An Experience Like No Other


Marcell Urbina

As the summer of 2017 comes to an end, it has become a bitter-sweet moment. Ten weeks ago I never thought that I would have the perspective I have now acquired through being part of the pilot cohort for <dev/Mission>. I always knew that I loved computers but never did I think I would change my career pathway to dive into the tech industry as I am doing now. When I applied for the <dev/Mission> program, I never imagined to have been accepted nor actually graduate from the program.

For those that don’t know, <dev/Mission> is a non-profit that focuses on training untapped young adults for careers in technology so that wealth and prosperity can be built in our local diverse communities. Wanting to work in the booming tech industry in San Francisco, I decided to research what options were available to help me get a better footing in the industry. I reached out to Leonardo Sosa, the Founder and Executive Director of <dev/Mission>, and with no hesitation, he passionately introduced his program and his goals. Due to this passion, I decided to apply. I had no idea the wealth of knowledge, education and network I would create being a part of this program.

On the first day of the program, I sat in my seat nervous and excited of what was to come. I knew that my programming skills in HTML and CSS were rusty and I did not know how in-depth the program would dive into the subject. What I did know was that I was starting my journey of a minimum 144 hours of intense classes in the fundamentals in IT support as a technician, programming using HTML5, CSS3 and JavaScript, and finally career skills. Before this intensive program I had never opened a computer in order to take it apart; never had I imagined being able to create my own working website let alone learn how to make apps for both Android and iOS platforms.

My overall goal for myself in this program was to be able to have a fully functional website by the time the program ended to show to potential employers. Little did I know, the amount of time that I would be putting into building my website outside of class. It became frustrating looking through lines of code and trying to understand why a specific feature was not working, but the satisfaction of finally debugging the issue was a feeling like no other. By the time 5 weeks had gone by, I was 80% done with my website while I also learned a lot of other topics by working with software engineers on a regular basis. My knowledge of computers expanded rapidly and I loved everything that I was learning. One of the most important things that I learned in this program was not something that was taught in class, but, rather, it was an idea that I learned by immersing myself into my work. That crucial idea that was the well known cliche, “you get out of it as much as you put into it”. I had heard this cliche over and over again in my life but this time, not only was I hearing this play back in my head, I was experiencing it in real time as well as sharing this idea with my fellow “debugs”.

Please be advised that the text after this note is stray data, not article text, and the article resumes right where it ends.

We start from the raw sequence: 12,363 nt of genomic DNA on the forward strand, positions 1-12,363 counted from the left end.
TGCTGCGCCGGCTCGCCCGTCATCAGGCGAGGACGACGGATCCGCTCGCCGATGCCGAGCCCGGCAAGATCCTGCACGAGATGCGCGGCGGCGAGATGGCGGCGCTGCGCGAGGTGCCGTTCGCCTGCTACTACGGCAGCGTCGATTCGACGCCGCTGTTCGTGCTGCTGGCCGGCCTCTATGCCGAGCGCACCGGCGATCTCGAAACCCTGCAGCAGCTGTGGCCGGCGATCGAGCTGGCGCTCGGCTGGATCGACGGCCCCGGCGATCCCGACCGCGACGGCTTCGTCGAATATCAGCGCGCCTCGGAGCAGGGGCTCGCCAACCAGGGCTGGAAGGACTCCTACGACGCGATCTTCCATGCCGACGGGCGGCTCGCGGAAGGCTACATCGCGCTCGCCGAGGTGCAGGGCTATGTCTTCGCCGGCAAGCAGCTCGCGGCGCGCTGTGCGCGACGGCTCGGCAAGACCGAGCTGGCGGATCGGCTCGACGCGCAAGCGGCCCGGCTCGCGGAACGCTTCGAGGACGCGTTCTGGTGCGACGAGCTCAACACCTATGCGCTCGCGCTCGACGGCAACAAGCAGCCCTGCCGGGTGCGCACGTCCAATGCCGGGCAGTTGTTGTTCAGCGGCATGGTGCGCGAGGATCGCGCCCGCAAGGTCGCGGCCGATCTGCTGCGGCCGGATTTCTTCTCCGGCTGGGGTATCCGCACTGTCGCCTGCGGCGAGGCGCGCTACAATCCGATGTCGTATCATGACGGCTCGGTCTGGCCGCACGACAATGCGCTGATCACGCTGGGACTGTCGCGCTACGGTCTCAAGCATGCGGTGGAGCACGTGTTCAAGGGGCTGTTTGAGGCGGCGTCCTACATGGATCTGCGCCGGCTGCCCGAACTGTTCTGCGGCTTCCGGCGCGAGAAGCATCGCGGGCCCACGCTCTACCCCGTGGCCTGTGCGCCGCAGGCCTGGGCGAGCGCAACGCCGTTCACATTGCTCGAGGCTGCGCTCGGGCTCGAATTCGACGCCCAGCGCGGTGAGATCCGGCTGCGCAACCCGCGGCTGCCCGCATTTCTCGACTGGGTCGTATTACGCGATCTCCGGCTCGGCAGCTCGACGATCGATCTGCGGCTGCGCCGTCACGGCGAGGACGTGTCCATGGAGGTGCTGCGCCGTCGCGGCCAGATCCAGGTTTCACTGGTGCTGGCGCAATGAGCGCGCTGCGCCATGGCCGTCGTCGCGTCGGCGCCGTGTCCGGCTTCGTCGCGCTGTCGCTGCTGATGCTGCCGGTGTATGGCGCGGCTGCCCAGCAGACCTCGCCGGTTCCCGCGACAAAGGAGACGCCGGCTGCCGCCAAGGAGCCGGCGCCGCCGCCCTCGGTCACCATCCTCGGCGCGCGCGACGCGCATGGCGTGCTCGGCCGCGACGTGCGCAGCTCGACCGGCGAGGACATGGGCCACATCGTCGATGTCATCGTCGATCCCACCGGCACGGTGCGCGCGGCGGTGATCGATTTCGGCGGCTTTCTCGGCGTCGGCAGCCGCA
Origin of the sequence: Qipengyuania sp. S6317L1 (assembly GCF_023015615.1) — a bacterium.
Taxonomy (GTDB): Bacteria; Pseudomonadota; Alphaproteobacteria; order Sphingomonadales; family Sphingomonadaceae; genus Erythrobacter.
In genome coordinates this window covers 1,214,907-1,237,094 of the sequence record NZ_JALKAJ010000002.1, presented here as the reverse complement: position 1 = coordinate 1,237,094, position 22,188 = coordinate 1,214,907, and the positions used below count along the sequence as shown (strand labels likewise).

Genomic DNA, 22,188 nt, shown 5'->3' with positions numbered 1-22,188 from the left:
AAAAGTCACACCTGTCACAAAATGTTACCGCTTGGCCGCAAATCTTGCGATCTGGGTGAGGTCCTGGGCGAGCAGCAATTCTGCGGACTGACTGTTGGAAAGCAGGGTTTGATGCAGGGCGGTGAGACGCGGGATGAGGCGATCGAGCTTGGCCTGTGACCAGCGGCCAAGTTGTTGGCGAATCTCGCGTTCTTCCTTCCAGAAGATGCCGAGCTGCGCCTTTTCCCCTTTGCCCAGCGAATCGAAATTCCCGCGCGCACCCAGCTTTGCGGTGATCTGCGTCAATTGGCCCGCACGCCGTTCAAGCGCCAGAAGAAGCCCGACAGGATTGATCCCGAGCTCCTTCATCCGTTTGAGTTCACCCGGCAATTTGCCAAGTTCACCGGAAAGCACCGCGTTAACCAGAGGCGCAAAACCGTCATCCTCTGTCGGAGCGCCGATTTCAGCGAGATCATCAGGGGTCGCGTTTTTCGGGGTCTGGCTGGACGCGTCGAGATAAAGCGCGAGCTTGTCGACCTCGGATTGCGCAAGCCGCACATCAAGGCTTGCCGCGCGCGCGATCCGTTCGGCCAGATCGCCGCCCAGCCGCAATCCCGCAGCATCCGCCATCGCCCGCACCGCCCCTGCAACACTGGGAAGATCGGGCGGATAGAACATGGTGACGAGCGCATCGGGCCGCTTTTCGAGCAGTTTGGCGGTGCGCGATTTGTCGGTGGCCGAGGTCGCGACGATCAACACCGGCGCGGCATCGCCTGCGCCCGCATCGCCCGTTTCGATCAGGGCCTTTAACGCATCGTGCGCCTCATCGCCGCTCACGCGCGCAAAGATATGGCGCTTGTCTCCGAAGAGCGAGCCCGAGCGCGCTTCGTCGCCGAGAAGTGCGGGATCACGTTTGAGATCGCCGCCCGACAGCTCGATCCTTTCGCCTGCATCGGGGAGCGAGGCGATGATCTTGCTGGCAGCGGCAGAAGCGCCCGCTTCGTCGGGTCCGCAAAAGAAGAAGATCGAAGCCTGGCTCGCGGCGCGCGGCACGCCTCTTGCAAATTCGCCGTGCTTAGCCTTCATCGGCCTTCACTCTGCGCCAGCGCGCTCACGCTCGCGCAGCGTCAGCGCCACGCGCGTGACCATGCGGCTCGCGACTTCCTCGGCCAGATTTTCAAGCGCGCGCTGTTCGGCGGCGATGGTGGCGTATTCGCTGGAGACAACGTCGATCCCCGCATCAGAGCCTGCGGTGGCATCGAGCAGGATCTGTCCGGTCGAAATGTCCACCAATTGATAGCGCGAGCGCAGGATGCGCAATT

Although I learned so much while being part of the <dev/Mission> program, the experience I gained and the connections that I made with my fellow “debugs”, mentors, staff and partners was something I could not have had any place else. The most important part of this experience was that this was only the beginning. Although the pilot cohort of the 2017 Summer has officially ended and I am now a <dev/Mission> graduate, there are so many options that I need to explore. Many doors have been opened and I need to cross them in order to continue to expand my knowledge, satisfy my intellectual hunger and pursue the career in the tech industry that I am working so hard for. I came into this program knowing that the journey was not going to be easy but also found myself immersed in a memorable journey like no other. Even though I already have experience in the workforce, I have now also gained skills that will only make me a stronger candidate while I look into job positions as I start my professional journey into the tech industry. I have become an even more well-rounded individual and will continue to be hungry for opportunities and experiences that will allow me to grow educationally, mentally and emotionally.

As this summer comes to a close, I reflect back at the experience I have gained and the events that have transgressed. I want to reach out and thank Leonardo Sosa at <dev/Mission> and Sam Moss, Marcia Contreras and Tony Bear from Mission Housing Development Corporation for allowing me to be part of this program and making this opportunity possible for me as well as my fellow “debugs”. At this time, I urge anyone reading this to pursue your dreams and find programs that will prepare you to obtain those dreams. Know that the journey isn’t easy and nothing will be handed to you, but the journey is only half the fun. To my fellow “debugs”, keep pushing forward, make sure to never lose touch with everyone you have met in the <dev/Mission> pilot cohort and continue to expand your network. Finally for me, I will continue to live by the rule to “always learn something new everyday” because the day one stops learning is the day one loses their joie de vivre.

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